Sunday, February 21, 2010
When Black is White
I read this book when I was in high school during a moment of weakness. My mother loved her romance novels and always had some lying around. I resisted them for the most part, but every once in a while, when I was at a loss for anything to read and the teeny tiny library in town didn't offer anything good, I was forced to pick up one of Mom's books to entertain myself.
I don't recall much of the book except that all of the dysfunctional behaviors the main character displayed might as well have been a giant neon arrow pointing at my head. The premise was that she manipulated situations in her life in order to place herself in the position of being indispensable so that nobody could kick her to the curb. Who can get rid of the one person they so desperately need, right? As I made my way through the book I can remember the increasing heaviness that accumulated in my chest with the realization that, despite her uncanny ability to predict the needs of others and meet them, she was a very sad woman that was never loved the way she wanted to be.
"Need is such a tenuous tie, hon," Bubba pleaded. "It's a transaction. Want is so much stronger than need."
I had to stop and re-evaluate. It is? Really? I have built my position in this family so carefully, certain that if I just work hard enough, stay alert enough, juggle everything so with such adeptness, that Bubba and the girls will realize they can't live without me and I won't be replaced. Or left behind. The trouble comes when I get tired. When the week ahead seems so filled with responsibilities and to-do lists that my chest tightens and my heart races at the mere thought. The notion that I might drop one of the flaming balls of fire I'm keeping in the air sends tremors of fear through me.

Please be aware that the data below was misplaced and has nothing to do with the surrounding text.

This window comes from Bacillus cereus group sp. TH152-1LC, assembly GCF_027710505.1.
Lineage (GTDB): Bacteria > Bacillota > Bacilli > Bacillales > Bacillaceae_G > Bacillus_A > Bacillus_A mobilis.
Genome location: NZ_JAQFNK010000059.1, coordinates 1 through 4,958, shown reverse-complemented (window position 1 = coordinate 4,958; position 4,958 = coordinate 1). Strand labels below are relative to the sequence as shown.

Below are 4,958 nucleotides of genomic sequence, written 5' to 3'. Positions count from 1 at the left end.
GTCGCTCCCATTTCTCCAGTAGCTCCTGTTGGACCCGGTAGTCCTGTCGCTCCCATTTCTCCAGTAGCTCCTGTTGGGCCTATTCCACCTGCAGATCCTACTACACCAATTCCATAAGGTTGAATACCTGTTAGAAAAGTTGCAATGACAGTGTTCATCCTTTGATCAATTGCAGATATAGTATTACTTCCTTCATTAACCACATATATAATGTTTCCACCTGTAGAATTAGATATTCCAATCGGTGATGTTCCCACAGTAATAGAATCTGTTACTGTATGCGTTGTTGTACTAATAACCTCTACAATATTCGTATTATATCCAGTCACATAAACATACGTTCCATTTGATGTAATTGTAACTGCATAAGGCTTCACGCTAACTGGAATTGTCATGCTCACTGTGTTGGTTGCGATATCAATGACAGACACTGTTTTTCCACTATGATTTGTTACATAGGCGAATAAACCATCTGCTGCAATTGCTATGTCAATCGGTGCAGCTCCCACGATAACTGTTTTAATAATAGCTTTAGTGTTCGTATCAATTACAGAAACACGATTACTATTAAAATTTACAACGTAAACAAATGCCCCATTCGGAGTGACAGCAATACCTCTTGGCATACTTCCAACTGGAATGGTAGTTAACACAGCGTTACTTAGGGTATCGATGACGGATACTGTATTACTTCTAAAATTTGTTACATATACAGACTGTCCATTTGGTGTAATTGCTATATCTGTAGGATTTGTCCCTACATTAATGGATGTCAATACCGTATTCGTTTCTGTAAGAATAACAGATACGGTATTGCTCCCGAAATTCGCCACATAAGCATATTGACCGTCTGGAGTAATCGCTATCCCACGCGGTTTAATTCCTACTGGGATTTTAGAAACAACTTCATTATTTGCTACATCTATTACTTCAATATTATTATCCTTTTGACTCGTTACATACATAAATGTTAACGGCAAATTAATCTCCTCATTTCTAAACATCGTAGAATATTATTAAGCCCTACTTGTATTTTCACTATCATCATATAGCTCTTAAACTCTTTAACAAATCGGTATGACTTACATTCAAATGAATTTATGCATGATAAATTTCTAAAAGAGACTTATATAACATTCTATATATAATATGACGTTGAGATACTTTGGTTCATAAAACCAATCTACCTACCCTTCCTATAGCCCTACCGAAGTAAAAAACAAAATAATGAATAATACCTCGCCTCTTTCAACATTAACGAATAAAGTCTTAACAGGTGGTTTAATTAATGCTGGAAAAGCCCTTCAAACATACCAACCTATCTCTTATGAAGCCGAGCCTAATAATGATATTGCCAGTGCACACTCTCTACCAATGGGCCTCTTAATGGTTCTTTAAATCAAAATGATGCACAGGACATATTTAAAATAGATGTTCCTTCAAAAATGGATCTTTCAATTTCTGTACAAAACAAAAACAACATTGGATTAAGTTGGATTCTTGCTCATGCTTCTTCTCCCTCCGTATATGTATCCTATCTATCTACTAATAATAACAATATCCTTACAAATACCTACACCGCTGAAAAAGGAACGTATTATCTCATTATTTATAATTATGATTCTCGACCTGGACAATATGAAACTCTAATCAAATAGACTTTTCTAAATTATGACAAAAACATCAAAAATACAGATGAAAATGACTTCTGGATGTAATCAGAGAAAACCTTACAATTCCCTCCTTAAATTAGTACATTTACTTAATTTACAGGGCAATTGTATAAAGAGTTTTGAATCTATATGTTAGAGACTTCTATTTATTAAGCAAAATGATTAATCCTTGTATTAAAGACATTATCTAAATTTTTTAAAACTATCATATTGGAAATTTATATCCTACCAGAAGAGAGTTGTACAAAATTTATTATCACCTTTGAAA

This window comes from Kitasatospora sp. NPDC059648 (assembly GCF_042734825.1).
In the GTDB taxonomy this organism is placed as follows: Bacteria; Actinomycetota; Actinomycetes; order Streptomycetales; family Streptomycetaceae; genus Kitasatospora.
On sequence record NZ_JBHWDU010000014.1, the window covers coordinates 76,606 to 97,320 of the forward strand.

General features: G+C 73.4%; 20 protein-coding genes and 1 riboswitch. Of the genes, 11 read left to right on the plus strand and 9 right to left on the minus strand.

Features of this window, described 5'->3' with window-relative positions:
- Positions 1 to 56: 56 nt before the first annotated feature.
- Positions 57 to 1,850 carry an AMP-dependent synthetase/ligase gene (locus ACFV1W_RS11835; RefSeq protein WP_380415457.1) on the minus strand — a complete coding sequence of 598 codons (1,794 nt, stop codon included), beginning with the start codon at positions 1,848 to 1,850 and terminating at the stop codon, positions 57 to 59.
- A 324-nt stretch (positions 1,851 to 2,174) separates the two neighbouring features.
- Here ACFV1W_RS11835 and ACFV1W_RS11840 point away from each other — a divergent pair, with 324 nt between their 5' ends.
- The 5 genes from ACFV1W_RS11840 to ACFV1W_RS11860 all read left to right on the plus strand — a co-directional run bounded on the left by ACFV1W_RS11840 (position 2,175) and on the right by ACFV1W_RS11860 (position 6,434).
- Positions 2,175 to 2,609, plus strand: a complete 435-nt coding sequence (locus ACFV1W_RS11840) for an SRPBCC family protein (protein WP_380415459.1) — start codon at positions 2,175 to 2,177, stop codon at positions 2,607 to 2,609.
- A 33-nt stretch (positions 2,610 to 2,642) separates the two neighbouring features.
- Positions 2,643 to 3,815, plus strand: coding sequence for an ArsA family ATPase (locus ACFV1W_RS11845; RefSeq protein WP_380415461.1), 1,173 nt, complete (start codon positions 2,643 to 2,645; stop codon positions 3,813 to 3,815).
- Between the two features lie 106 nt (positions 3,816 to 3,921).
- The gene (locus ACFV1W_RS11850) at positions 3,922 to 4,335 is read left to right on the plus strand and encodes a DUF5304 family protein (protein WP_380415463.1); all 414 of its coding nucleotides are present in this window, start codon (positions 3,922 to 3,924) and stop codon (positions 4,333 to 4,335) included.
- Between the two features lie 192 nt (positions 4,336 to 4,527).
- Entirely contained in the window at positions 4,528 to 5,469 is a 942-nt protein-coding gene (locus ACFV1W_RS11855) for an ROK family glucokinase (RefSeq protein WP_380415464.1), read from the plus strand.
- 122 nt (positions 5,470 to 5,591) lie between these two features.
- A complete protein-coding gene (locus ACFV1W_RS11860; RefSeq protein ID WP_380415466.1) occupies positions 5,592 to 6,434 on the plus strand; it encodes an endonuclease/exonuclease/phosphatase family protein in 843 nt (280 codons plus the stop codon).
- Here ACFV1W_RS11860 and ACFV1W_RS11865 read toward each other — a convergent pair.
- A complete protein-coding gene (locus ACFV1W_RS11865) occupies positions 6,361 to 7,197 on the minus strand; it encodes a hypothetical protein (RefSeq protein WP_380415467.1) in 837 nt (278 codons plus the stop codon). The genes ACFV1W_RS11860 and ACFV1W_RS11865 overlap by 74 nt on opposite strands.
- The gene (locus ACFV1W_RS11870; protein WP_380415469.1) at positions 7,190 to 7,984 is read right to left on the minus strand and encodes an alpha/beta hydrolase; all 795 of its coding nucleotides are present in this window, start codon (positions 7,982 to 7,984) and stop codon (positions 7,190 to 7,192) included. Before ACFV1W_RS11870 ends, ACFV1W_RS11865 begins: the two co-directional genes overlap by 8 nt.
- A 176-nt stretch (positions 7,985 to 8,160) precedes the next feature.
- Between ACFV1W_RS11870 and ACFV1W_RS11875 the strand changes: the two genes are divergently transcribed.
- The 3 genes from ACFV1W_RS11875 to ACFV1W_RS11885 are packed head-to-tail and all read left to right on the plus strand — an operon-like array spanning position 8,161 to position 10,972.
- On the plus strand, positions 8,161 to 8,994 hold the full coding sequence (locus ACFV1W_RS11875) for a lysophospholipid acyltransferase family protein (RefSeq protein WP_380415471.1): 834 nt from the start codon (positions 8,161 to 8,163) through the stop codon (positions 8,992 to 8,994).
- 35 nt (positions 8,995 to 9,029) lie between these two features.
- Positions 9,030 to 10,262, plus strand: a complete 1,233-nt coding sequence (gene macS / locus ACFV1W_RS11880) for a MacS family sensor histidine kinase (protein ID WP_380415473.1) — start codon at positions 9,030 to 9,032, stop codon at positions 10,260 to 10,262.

"I don't need you, babe. I haven't ever needed you."
His words slice through me. What? I've worked so hard for nearly 20 years to show him what a good wife and mother I can be. I have demonstrated in so many different ways the things he needs me for. What is he saying?
"I am a pretty self-sufficient person. Pretty independent..."
HAH! I want to scream. HAH! Who raises your children while you're away 65% of the time on business? Who feeds them, shops for them, runs them to piano lessons and helps them with homework? Who does research on the best schools for Eve to go to? Who takes the dog to the vet and does the laundry and cleans out the garage and puts in the vegetable garden and changes the light bulbs on the porch? What do you mean you are self-sufficient? My internal tirade is interrupted with his next gentle words and the warm, soft hand he places over mine.
"I'm not here because I need you. I'm here because I want you. I always have. That's more lasting than need."
I can't breathe. I don't know why he wants me, but the fact that he does has to be enough for now. I thought that all this time what I wanted was to be needed. But being needed is exhausting and it's a never-ending uphill struggle to prove myself. As Bubba said, it doesn't breed loyalty. I have to keep working at it. For my entire life, I was certain that if my family needed me, I'd be set. If they couldn't do without me, they would have to keep me.
Work to do. Much work ahead.